Alex Taylor's ingenious alien abduction-themed drama lays bare the modern teen experience
The mystery of a supposed alien abduction combines with the potency of adolescence in Alex Taylor's striking debut, which turns wilful narrative ambiguity and visual experimentation into a sharp-eyed study of the modern teen experience.
Writer-director Taylor has set his film in the military town of Aldershot where everyone seems to be searching for something, particularly the group of cyber punk teen misfits around which the story revolves. When one of their number, the ironically named Lucidia (Alexa Davies), is apparently abducted by aliens in her back garden, her friends react not with concern, but envy. The same can't be said for Lucidia's widower father Gabriel (an excellent Antti Reini), whose search for his daughter catapults him into the hallucinatory underworld inhabited by her peers.
It's this collision of realities which gives Spaceship its dramatic definition. Gabriel is our guide into the strange reality of these young social outliers, who talk of unicorns and aliens, engage in endearing sub/dom relationships and are always looking for a way out. Thematic interplay between these otherworldly notions and the psychological need for escape also lends an emotional depth that tethers the film; Lucidia, for example, is struggling to cope with her mother's suicide, while there's a poignant interaction between Gabriel and Tegan (Lara Peake) that strips away ethereal ambiguity to bare her deeply troubled soul.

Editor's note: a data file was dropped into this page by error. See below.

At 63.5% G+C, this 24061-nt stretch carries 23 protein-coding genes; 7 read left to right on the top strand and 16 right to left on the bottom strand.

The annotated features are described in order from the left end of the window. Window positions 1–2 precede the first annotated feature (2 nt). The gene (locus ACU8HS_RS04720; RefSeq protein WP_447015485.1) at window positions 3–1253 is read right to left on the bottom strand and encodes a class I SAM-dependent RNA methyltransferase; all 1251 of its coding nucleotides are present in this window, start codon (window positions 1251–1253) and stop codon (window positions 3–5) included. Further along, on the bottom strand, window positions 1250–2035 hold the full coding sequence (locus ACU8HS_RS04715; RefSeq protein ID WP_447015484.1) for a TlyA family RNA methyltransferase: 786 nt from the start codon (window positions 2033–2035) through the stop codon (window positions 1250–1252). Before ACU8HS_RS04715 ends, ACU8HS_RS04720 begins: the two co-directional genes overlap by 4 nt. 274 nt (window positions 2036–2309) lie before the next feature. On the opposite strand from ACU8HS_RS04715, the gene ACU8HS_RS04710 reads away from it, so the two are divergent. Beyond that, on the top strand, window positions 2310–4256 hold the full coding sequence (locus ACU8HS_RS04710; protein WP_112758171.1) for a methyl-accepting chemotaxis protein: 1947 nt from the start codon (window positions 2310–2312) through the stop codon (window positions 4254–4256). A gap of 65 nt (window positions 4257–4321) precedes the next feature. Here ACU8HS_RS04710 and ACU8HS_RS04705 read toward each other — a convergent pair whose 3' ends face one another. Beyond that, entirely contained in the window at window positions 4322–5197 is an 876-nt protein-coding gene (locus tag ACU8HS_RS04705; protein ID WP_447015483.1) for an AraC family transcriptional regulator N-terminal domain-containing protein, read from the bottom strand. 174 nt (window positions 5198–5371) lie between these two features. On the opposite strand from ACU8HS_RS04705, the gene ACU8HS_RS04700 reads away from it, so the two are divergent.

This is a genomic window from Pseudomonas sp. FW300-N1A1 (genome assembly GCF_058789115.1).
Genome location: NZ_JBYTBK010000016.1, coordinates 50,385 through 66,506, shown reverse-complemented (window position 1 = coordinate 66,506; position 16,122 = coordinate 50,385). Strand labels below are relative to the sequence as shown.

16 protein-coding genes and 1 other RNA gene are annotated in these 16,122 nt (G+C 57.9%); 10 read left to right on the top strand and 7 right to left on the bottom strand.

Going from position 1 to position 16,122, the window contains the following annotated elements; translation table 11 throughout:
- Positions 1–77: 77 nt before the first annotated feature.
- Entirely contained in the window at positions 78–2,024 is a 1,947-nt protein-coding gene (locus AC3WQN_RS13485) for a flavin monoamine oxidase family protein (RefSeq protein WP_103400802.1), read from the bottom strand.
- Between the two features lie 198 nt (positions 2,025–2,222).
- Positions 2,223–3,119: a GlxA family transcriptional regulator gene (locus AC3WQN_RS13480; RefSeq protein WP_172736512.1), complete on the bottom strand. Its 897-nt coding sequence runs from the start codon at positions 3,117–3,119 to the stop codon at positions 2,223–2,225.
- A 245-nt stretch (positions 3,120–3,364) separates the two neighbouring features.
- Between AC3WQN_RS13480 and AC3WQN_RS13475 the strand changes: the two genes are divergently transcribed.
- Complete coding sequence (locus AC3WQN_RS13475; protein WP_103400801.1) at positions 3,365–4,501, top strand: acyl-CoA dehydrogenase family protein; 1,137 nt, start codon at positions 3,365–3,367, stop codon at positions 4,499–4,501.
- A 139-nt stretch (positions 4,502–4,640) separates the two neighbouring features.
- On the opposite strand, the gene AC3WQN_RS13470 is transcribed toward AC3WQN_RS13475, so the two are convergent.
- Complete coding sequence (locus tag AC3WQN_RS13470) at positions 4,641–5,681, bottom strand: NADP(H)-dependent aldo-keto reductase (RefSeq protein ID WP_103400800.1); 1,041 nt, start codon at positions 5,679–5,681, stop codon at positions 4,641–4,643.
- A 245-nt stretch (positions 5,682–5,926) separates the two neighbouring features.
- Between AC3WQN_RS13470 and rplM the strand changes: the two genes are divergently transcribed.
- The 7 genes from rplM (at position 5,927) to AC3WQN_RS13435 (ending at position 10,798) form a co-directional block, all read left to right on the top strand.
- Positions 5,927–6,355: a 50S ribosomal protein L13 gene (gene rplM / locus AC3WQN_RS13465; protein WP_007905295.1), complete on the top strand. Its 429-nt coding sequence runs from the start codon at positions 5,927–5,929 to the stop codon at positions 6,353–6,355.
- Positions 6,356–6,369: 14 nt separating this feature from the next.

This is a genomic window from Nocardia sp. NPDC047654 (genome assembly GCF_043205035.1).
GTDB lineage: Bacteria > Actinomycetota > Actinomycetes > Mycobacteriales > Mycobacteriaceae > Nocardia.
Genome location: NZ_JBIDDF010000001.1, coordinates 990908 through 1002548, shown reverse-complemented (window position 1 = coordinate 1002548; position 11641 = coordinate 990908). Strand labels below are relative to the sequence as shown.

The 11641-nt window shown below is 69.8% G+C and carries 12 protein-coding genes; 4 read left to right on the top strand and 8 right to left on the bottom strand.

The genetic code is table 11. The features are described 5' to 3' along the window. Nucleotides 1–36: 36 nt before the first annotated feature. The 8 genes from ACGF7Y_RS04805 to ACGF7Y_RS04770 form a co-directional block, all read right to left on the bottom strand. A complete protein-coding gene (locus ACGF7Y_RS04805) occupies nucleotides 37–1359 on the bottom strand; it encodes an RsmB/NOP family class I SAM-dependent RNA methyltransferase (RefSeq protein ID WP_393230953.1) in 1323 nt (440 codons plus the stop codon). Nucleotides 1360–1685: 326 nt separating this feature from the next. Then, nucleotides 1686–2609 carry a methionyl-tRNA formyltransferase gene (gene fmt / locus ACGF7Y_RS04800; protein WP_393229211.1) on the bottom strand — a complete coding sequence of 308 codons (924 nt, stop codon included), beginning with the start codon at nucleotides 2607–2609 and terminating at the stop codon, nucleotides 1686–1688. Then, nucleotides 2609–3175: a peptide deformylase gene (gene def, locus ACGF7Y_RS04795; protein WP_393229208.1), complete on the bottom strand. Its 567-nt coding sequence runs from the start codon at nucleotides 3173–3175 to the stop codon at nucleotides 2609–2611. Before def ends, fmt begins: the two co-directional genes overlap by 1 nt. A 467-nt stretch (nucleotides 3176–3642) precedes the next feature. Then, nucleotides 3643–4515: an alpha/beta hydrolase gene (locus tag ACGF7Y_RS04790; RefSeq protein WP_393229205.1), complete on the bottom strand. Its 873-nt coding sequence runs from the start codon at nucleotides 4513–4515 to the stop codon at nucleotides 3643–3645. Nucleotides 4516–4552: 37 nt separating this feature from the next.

Also grounding proceedings is the excellent cast, with standouts including Peake, whose nuanced performance balances defiance and desperation, and newcomer Tallulah Rose Haddon, whose blue-haired Alice pulses with untapped energy. Indeed, one of Spaceship's strengths is in its depiction of these teen girls as headstrong, defined individuals who are learning how to harness their power.
With its stream of conscious narrative and dreamlike visuals from gifted cinematographer Liam Iandoli, Spaceship is light years away from the gritty urban ganglands and high school hierarchy that has come to define the on-screen teen experience. Despite its genre leanings, it's an authentic, celebratory and surprisingly moving exploration of the euphoria, and melancholy, of youth.
Limited release from Fri 19 May.